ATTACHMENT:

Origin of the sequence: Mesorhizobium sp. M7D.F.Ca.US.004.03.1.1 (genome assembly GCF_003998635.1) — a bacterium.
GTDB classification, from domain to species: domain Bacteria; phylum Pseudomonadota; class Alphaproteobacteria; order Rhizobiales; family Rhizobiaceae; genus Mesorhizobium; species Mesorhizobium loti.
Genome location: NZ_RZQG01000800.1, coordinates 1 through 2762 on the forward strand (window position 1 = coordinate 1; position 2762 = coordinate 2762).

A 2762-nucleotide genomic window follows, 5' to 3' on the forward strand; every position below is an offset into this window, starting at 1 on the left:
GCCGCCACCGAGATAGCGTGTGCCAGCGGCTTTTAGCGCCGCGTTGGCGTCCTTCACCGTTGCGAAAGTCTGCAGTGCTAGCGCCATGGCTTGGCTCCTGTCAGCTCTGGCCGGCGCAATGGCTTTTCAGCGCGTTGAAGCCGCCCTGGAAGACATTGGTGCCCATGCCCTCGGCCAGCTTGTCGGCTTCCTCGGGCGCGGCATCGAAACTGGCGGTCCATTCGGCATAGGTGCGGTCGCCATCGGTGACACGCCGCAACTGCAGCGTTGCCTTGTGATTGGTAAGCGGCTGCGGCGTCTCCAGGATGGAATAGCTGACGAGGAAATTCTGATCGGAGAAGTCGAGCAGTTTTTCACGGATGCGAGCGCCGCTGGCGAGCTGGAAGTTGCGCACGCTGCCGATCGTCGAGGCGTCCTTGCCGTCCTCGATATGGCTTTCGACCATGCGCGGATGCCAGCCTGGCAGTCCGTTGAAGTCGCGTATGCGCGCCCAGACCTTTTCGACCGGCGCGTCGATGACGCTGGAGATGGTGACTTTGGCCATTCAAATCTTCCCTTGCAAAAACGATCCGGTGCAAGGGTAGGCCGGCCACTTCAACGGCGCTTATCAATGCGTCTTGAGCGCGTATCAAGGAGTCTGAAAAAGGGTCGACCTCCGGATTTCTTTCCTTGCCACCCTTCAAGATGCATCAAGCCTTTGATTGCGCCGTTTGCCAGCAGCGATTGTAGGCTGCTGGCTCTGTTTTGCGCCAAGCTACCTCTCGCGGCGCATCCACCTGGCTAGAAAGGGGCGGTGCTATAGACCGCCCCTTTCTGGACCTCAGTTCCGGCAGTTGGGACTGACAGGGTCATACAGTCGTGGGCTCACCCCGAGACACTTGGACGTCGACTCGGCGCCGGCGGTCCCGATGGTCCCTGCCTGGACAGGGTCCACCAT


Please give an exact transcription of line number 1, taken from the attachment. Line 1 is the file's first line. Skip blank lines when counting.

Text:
Origin of the sequence: Mesorhizobium sp. M7D.F.Ca.US.004.03.1.1 (genome assembly GCF_003998635.1) — a bacterium.